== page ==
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We met when we were kids, 6 and 9 year-olds running around the courtyard outside the school. The intensity in his eyes reminded me of my grandfather before he died. He looked past the girls playing hopscotch and ignored the boys foot-racing. It was his first week at Laurent Lowell Academy, a posh estate-turned-school for the families that could afford such luxury, and he hadn’t said a word to anyone. In fact, I only knew his name was Huyat because of his announced arrival days before. He was an orphan, and we were to treat him like we treated every other kid. To the others that meant he was poor and invisible. He had been left alone sitting Indian-style in the far left of the courtyard, under the shade of dark green leaves.
I stared into the pages of my book, peeking over the rim constantly to catch glimpses of the Mystery Child. The ruffled sleeve of my light pink dress made a soft crunch as I adjusted my shoulders. His green eyes looked in front of him, only moving to blink every fifteen seconds or so. What is he thinking about? I put my book down and flailed my pale arms, hoping to get a reaction. His gaze shifted slightly in my direction, but he kept his unfocused intent. I left my seat on the stone wall that encircled the play area and ran over to him, huffing and pushing butterscotch blonde hair out of my face as I stopped and leaned into his view.
“What’s the big idea,” I asked while tapping his forehead with my index finger impatiently. It was a little rude, but I honestly worried he was in a trance of some kind.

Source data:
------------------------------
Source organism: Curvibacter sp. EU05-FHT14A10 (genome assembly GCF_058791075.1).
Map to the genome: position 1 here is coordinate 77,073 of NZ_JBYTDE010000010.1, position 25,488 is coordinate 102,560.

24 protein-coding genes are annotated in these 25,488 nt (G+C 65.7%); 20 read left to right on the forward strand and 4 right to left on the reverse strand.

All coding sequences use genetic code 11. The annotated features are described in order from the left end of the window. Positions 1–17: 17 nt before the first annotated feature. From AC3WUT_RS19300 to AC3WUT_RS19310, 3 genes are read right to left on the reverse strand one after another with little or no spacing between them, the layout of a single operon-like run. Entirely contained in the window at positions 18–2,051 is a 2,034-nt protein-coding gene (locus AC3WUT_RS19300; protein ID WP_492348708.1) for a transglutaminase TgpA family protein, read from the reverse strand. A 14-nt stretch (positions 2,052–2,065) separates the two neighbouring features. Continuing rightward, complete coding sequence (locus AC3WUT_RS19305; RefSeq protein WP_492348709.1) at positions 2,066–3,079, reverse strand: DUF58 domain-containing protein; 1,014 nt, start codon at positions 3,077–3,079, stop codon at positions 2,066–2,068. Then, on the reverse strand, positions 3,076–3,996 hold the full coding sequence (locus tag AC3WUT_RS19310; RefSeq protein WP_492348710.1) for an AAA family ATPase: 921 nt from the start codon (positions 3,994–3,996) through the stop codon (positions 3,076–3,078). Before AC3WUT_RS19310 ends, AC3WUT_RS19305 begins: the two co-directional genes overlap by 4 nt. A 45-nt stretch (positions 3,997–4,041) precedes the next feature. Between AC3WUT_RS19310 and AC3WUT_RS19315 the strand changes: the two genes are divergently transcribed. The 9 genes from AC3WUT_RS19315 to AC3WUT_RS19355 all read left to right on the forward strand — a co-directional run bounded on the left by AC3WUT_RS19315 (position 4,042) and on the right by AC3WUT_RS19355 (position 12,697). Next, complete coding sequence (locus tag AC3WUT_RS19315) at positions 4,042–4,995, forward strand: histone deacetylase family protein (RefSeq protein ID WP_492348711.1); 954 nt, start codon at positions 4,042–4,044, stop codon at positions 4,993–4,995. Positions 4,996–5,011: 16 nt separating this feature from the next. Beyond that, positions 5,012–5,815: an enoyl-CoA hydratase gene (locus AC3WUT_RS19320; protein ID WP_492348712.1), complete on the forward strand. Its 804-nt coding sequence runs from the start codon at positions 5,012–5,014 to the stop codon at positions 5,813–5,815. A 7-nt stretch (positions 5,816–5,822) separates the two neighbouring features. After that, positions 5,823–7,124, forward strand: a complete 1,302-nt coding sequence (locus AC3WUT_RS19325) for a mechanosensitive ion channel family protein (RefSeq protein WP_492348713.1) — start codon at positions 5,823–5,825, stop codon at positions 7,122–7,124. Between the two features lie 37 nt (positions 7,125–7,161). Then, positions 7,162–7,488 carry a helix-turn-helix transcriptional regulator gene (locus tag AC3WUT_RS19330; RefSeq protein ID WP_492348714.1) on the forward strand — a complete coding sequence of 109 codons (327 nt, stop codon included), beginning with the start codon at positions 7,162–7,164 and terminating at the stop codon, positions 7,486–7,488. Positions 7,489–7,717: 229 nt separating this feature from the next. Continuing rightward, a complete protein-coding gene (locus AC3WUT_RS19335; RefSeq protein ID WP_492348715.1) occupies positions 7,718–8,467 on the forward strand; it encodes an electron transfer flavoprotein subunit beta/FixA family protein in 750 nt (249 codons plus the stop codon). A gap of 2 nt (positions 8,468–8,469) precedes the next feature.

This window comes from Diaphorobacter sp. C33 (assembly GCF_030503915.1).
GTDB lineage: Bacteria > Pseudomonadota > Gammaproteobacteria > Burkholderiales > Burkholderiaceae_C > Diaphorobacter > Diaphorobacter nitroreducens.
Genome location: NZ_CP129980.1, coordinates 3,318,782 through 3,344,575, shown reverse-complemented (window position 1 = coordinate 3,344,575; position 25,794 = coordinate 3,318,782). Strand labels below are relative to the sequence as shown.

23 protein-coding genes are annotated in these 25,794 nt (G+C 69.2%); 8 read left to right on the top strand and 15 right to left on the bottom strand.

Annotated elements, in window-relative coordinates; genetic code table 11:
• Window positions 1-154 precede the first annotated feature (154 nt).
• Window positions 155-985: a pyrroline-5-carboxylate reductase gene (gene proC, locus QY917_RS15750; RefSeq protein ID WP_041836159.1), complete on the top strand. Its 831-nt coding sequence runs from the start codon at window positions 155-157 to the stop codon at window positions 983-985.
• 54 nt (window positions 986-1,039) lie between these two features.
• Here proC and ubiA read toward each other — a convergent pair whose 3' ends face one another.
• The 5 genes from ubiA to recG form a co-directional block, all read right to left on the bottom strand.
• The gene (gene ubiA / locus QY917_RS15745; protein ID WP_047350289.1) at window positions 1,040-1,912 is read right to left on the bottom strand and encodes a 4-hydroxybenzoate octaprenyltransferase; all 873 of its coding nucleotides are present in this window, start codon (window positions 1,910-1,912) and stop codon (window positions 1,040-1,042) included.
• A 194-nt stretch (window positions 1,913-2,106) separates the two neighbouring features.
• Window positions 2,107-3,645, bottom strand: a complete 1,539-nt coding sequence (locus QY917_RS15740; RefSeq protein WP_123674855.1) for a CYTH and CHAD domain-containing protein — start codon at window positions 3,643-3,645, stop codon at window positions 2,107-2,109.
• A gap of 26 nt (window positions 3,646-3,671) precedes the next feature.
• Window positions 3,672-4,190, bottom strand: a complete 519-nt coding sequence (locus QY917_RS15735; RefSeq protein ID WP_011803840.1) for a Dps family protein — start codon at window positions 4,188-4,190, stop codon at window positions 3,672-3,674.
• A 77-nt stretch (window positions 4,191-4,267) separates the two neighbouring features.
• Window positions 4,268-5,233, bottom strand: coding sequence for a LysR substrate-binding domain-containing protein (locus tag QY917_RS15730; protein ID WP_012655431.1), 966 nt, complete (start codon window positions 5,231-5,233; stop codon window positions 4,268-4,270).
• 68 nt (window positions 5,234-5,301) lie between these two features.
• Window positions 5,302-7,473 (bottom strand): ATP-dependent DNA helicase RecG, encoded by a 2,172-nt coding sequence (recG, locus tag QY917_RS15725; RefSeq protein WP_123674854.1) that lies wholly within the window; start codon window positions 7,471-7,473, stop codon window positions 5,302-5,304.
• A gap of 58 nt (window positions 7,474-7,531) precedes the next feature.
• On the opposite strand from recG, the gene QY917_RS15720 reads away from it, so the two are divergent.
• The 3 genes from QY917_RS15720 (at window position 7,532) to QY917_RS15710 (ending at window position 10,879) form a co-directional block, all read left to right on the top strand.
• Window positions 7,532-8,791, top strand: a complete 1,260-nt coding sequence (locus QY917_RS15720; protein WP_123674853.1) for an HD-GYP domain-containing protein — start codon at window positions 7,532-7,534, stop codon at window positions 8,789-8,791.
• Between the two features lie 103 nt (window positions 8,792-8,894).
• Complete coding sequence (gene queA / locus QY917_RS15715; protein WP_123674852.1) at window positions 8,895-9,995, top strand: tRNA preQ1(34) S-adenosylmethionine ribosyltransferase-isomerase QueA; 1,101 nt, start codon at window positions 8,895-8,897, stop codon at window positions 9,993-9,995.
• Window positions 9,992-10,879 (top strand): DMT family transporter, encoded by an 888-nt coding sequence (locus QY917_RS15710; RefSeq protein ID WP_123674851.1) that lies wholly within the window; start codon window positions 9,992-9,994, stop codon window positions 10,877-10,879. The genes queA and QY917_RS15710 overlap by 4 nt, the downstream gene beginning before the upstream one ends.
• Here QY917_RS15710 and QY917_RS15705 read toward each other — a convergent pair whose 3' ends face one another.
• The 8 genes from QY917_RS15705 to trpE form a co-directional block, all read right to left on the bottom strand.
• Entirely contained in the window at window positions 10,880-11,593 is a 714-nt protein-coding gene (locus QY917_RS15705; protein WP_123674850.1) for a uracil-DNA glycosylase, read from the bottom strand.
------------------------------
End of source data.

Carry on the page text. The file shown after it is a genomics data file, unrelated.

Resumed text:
“Huh?” His gaze lifted, light brown hair shone in the twinkling sunlight as he focused on my reddened face.
“You heard me! What’s the big idea? You’ve been here for three days and haven’t talked to anyone, and all you do is sit around. Are you some kind of monk?” My arms crossed in front of my chest, slightly rumpling my blue bow. “So? Are you going to ignore me,” I asked, adding a tinge of annoyance to my voice.
“I'm not a monk, but I am different and you should ignore me like the other kids have,” he said. I smirked and sat down next to him.
“I like different,” I said. “You're not the same, and I like it. You should play Skips with me, and seal our friendship!"
“Skips is for girls, I am not a girl.”
“Skips is for everyone! Now, come onnnn!” I got up and pushed on his back, straining - he didn’t move a muscle, only smirked while I groaned and my arms grew tired. “This isn’t nice! Now, come play with me!” I pouted and crossed my arms. He wasn't phased at flaring my temper, he turned his head and stared smugly.
“Why should I? Nobody ever said I was nice, little girl.” He smirked a bit wider, his teeth poked from under his lip. They looked shiny and white, and very healthy for an orphan boy.
I stopped pushing and sat, leaning back onto my palms. I didn’t know why I wanted him to play with me. I didn't care for the kids around me. I was young, but I liked to learn and took my studies seriously. Huyat looked focused, and it made me want him around me. I shrugged, giving up with a huff at the seemingly impossible feat of moving the boy. He chuckled, a smile showing most of his pearly teeth. His pearly sharp teeth, I thought.
“Because you want to be nice, and nice people play with me,” I stated. I was already preparing myself for rejection as he surprised me and stood up to hold out his hand.